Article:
Weaverville – The Weaverville Town Council finished the year with a lite agenda for Monday’s December monthly meeting (Dec. 19th). After trying to get their sound system to work to no avail, Mayor Patrick Fitzsimmons called the meeting to order and asked that the council approve the agenda, which they did.
Under the consent agenda, which was approved, besides the approval of the minutes from the council’s workshop and last month’s regular meeting, Town Manager Selena Coffey pointed out that tax collection was at about 50%, which is good for this time of the year. She also offered budget amendments because of donations for the police ($10,435 for Cops for Kids) and fire departments ($50). There was also an amendment to the fee schedule, which set the emergency water rate at $4.15 per 1,000 gallons between the town and Mars Hill. The rate reflects the cost of processing the water plus 10 percent.
Sometimes it’s better to ask for forgiveness than permission. Such was the case during Coffey’s manager’s report. Coffey said an opportunity had arisen with the Land of the Sky Regional Council to apply for funding for a feasibility study to connect the Weaverville Greenway to the Woodfin Greenway.
“That was due today, so I didn’t have time to bring that to you for your consent, so I’m asking for your consent now,” she told the board. She said she would come back to the board for final approval if they were to be awarded the funds. There would be a cost to the town of about $12,500, and the grant was applied for in conjunction with the Town of Woodfin.
Coffey added the grant news to her report about the Music on Main event being set for Saturday, June 10th, 2023, the submitting of the annual Tree City application, and an update on the MS4 Stormwater Program.
No one spoke during general public comments, but under discussion and action items, the new Buncombe County School Superintendent, Dr. Rob Jackson, stopped by to introduce himself to the council. Jackson, a Swannanoa native, just returned to where he started in school as a janitor, working his way up to become a teacher for nine years before leaving to work in the eastern part of the state. Now he’s back to lead the county school system in the top spot. Weaverville Council had no questions or comments for Jackson. On Tuesday, he went to Woodfin’s town meeting to do the same.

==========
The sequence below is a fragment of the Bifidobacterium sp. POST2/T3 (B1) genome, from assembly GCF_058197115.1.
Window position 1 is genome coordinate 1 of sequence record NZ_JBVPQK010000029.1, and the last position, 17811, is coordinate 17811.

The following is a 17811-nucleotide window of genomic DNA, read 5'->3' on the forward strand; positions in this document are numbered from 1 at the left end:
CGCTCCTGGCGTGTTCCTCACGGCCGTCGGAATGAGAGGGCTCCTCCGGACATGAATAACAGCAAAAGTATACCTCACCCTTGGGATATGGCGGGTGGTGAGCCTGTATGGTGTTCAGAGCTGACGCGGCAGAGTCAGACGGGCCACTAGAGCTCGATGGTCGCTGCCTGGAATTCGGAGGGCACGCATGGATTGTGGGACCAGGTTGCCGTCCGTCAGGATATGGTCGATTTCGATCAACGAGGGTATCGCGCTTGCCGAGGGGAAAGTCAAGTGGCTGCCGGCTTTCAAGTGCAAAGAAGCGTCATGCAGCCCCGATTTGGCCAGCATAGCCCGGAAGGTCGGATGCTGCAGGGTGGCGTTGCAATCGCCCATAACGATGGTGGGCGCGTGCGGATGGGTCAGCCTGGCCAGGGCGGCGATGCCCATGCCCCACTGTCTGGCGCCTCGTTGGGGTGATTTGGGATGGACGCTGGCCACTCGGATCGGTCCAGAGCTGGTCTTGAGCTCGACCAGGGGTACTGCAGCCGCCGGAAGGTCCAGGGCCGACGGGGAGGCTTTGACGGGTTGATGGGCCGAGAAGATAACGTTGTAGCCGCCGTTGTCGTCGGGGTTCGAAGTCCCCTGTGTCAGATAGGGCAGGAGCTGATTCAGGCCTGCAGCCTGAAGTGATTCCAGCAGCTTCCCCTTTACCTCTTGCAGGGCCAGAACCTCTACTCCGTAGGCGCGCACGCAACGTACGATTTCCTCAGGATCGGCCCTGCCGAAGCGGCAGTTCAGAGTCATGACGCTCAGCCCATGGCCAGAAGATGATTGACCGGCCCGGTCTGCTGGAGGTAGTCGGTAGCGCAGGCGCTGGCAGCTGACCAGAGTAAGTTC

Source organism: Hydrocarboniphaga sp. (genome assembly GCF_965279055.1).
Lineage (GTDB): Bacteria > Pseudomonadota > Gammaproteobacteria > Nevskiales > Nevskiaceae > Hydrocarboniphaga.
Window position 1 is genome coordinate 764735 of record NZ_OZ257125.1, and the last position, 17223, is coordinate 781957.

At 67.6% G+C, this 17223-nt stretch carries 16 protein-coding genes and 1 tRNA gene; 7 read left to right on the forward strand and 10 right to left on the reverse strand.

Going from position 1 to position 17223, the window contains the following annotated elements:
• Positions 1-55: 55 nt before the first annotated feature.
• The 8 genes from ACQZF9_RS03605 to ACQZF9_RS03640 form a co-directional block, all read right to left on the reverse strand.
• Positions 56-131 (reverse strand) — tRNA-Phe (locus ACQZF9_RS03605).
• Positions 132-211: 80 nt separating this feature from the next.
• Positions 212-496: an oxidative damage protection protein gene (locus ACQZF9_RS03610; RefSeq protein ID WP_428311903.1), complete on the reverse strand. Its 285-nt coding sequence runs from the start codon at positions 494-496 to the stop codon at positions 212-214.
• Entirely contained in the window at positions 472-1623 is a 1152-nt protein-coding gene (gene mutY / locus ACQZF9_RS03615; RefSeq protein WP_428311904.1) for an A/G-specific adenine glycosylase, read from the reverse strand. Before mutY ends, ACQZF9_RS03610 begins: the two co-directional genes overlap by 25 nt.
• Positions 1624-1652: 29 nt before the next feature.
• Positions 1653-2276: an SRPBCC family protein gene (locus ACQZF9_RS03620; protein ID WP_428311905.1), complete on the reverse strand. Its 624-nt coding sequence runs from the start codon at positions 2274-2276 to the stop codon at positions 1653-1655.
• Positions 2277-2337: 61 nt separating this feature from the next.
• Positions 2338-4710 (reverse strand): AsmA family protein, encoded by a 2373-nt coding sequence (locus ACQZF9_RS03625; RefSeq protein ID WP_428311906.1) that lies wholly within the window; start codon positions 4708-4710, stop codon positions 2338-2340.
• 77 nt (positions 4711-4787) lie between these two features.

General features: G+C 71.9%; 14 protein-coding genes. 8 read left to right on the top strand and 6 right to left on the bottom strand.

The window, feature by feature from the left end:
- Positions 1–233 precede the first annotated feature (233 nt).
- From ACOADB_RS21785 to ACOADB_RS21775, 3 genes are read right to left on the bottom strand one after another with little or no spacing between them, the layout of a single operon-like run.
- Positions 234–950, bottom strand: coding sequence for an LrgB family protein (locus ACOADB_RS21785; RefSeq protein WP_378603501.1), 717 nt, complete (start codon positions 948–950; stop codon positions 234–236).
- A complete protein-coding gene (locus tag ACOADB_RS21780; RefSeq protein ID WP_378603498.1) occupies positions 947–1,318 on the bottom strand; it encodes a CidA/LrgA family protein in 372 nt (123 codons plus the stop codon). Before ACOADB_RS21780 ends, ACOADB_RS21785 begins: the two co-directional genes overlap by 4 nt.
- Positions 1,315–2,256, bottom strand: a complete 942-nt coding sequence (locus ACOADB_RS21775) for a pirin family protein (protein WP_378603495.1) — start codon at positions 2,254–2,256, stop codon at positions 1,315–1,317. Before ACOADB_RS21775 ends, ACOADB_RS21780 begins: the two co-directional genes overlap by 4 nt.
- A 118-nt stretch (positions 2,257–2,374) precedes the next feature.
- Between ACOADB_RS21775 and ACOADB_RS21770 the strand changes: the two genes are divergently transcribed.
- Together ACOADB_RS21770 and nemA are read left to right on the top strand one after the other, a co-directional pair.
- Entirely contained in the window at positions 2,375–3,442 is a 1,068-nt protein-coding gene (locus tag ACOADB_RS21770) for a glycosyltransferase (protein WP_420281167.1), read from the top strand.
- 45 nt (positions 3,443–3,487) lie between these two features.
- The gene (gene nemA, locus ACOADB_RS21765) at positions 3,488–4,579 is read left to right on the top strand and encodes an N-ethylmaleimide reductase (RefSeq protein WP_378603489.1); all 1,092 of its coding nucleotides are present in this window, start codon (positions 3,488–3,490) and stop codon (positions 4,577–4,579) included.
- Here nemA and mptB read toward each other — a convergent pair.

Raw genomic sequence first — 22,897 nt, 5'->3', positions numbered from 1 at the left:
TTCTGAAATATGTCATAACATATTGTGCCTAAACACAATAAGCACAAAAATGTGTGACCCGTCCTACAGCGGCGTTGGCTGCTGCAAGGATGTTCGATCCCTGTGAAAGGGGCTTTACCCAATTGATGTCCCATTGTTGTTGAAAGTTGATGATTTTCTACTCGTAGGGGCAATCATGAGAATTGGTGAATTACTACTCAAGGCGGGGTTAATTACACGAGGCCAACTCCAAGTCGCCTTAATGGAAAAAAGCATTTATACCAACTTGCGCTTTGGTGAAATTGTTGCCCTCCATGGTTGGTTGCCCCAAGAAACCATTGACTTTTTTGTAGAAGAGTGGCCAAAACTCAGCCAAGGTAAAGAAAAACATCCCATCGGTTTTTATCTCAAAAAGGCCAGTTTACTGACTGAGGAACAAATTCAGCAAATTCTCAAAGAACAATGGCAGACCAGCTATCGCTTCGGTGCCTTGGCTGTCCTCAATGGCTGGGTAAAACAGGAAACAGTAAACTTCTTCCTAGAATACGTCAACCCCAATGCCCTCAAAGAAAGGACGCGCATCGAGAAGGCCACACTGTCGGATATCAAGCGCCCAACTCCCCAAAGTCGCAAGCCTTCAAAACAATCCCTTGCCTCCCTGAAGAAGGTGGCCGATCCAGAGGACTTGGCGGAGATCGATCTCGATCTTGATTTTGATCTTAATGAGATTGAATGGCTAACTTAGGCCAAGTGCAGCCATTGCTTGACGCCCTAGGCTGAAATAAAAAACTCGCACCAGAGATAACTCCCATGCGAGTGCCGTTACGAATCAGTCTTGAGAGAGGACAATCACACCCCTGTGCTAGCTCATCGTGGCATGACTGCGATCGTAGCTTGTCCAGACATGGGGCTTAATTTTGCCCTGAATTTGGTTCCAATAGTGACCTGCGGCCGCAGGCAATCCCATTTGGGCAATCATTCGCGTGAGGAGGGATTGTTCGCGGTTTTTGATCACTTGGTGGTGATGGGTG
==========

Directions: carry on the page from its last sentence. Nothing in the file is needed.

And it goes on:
The board then took up the annexation request along with R-3 zoning and a water extension request for the 480 Reems Creek development. The town attorney, Jennifer Jackson, said the request for water had been paused at last month’s meeting until the owner’s request for voluntary annexation had a chance to be processed.
Jackson said the number of units in the project has also decreased to 139 townhouses. The council set a public hearing for Jan. 17th during the council’s workshop and not during the regular monthly meeting. While the council could have voted to supply the project with water at the meeting, it opted to wait until the annexation was passed.
Next, the council addressed the 171 Monticello Road low-income development project’s annexation and conditional district. The developers had taken suggestions made by the council and redesigned the layout of the project, offering more of a buffer to neighbors already living near the project. Instead of the housing being next to the neighboring properties, the developer moved the parking lot closer to the property line. A swimming pool was also moved to give a larger buffer, along with several other changes. The council also set a public hearing for this project for January 17th.
Last week, the council heard the quarterly report from the public works and water departments, where Public Works Director Dale Pennell told the council that water consumption was down.